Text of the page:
One of the most curious traditions in England must be the performance of the mummer’s play, usually performed at Christmas time by a group of men dressed in tatter coats and with blackened faces.

Each town’s mummer play would be slightly different to everyone else’s – perhaps some local famous or infamous figure would be included among the cast list; the village of Penn for example has a mummer’s play that includes Dr Dodd, a vicar who was hanged for forgery. Although the scripts vary throughout the country they all follow the same basic theme: a hero and villain fight and one of them is killed; a doctor is called and the dead man is miraculously revived. It may be that the plays are a memory of a much older ritual evoking the death of the old year and the birth of the new one. The script is usually only a few minutes long, more doggerel than art, and performed by village locals going from house to house or pub to pub. It has largely died out today but the plays may still be performed by folklore enthusiasts. The mummer’s play for Thame is particularly interesting: there are two scripts.

Both are quite different and it is curious that both should have been performed in such a small town. Were there two rival sides? Did one play supercede the other? Or could it be, as one folklore expert hints, that one of the plays is a fake?

One of the plays was first written down in 1936 by a James Carpenter. He was told it by an Edward Charles Newitt who explained it had been passed down from generation to generation. (This is logged in the Vaughan Williams Library.)

The second, and more colourful play, was written down by a Revd. Frederick Lee of Lambeth who says he saw it acted in the Hall of the Old Vicarage at Thame in the year 1839 (Source: Notes and Queries, 5th series, Vol II, Dec 26th 1874, p 503 -505).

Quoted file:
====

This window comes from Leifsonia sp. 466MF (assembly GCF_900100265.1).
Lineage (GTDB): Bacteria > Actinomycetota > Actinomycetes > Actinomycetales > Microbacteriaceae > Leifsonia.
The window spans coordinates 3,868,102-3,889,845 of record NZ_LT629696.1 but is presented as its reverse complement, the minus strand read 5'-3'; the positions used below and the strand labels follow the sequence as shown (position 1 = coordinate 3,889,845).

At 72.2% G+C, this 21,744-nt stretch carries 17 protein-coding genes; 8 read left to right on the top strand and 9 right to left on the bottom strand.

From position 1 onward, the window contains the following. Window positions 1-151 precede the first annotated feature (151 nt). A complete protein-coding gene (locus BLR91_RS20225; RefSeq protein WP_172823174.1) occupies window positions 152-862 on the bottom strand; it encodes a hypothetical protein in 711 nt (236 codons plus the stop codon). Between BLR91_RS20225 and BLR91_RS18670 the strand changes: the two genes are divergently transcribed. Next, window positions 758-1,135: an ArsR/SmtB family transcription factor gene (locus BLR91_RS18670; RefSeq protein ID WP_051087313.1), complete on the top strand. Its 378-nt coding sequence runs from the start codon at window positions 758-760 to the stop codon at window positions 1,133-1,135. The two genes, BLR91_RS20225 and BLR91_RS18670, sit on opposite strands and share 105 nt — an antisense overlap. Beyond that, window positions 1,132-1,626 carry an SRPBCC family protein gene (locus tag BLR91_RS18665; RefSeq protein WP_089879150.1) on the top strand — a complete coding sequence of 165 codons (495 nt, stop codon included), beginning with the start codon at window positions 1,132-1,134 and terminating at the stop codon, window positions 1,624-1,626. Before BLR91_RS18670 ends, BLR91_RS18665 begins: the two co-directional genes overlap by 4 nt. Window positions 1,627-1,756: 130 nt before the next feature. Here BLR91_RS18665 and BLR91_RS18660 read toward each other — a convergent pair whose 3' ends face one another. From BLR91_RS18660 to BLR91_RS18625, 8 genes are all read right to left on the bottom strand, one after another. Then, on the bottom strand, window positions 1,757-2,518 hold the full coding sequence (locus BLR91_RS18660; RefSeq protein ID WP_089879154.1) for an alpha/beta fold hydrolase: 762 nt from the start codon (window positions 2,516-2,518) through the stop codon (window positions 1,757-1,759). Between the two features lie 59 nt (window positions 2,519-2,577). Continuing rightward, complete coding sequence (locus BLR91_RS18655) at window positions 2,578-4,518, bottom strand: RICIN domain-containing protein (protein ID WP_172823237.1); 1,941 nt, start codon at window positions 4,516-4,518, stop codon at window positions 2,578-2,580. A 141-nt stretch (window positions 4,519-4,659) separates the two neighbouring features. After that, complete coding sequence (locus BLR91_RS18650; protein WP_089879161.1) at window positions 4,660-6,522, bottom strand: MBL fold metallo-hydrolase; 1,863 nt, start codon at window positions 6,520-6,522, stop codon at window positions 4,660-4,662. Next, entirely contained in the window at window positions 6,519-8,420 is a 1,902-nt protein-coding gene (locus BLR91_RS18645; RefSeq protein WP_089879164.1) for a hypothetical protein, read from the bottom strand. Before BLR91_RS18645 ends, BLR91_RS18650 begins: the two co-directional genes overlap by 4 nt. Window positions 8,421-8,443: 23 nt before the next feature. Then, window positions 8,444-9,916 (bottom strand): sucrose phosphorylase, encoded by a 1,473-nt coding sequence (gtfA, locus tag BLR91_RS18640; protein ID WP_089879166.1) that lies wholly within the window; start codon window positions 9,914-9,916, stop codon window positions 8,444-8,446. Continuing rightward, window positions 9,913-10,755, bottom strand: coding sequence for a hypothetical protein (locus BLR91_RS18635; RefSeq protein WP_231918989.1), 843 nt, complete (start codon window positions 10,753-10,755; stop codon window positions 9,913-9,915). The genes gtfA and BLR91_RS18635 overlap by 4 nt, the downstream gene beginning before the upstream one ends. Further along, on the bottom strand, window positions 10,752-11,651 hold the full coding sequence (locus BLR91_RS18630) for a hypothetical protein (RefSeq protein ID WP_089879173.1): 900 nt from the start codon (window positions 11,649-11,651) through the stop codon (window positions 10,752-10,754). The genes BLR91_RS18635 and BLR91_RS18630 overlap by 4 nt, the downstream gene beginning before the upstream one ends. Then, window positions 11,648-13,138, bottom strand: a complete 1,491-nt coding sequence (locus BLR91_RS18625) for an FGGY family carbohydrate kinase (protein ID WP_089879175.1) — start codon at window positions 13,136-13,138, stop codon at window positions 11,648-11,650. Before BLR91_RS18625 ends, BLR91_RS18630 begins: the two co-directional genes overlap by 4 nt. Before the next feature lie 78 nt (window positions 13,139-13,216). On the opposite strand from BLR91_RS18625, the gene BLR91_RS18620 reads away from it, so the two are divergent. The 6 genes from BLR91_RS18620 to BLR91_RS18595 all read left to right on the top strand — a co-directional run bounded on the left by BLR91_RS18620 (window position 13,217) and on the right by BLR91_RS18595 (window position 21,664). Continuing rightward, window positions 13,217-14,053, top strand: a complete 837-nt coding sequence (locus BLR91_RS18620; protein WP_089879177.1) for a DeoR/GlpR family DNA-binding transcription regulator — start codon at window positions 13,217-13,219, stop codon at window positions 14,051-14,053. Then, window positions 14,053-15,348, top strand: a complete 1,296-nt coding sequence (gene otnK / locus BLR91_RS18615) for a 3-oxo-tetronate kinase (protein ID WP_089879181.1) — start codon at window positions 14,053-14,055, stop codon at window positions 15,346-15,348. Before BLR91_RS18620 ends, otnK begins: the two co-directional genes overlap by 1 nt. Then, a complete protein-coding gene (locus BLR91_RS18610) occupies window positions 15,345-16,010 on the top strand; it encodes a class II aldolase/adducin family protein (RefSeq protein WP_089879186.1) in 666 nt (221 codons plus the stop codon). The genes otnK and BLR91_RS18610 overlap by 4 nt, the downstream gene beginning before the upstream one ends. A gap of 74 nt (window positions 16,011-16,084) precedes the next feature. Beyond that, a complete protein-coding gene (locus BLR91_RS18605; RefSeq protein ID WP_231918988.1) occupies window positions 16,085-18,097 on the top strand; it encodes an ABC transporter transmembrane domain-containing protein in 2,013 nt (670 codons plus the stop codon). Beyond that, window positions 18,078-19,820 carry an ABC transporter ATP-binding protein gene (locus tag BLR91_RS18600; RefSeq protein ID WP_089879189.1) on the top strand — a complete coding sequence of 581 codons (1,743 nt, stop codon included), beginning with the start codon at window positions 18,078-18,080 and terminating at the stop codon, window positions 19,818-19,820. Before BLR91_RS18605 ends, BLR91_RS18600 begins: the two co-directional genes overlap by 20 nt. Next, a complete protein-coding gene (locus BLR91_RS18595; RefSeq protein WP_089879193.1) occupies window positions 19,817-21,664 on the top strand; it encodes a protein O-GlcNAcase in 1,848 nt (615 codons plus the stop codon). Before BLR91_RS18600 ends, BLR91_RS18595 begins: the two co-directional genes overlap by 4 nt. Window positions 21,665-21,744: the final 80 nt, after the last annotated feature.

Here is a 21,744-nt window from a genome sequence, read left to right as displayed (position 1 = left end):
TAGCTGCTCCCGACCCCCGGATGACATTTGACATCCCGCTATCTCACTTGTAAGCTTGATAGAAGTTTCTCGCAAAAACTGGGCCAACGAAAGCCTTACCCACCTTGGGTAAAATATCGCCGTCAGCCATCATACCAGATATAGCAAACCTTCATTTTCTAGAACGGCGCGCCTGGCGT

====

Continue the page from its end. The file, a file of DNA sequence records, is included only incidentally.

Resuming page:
He sent it for publication in Notes and Queries magazine of December 26, 1874. He writes as an introduction:

“The text of the play was taken down by myself from the lips of one of the performers in 1853. I first saw it enacted in the Hall of Old Vicarage House at Thame in the year 1839, by those whose custom it had been from time immemorial to perform it at the houses of the gentle-people of that neighbourhood at Christmas between St Thomas’s Day (December 21st) and Old Christmas Eve (January 5th).

“These performers – now long succeeded and all dead but one, as I am informed – claimed to be ‘true and legitimate successors’ of the members who in previous centuries, constantly performed at the Whitsun and Christmas Church Ales, records of which are found on almost every page of the Stewards and Churchwardens Book of the Prebendal Church of Our Blessed Lady of Thame.

“In Mr Lupton’s History of Thame, some account of these performances is given while in the Address prefacing his privately printed and curious tract, Extracts from the Accounts of the Proctors and Stewards &c; of that town, he refers to the exceeding great popularity of the mumming for many years. In Lord Wenman’s time (1790) the performance were annually given at Thame Park and at The Baronial Hall of Brill, about 1808-14, the entertainment was attended by the nobility and gentry for miles round, as is reported to have been produced on a scale of considerable magnificence.

“The man from whom I took down the following in my notebook had performed at Brill in 1807 and his father had done the same at Thame Park in the previous century. I do not profess to be able to explain the text of the play, nor can I quite admire all its points. Its coarseness too is not to my taste. Least of all can I comprehend its purport. Its anachronisms will be patent to all. But at least its action is vigorous and, when I was a boy, I confess that I thought the performance was most colourful and impressive.

“As the late Mr Lupton informed me of so much that is here set forth, I may add that he, at the same time, expressed his conviction that my version of the play is most probably the only one that had ever been committed to paper, for the dialogue was purely traditional and handed down from father to son. Nothing whatsoever has been altered or added by myself. I have only ventured to put the directions in italics and in a little more concise, intelligible language than that in which they were dictating to me.”

Admiral that the introduction is, it may be that the Revd. Lee was lying.

Stephen Roud of the Traditional Drama Research Group writes: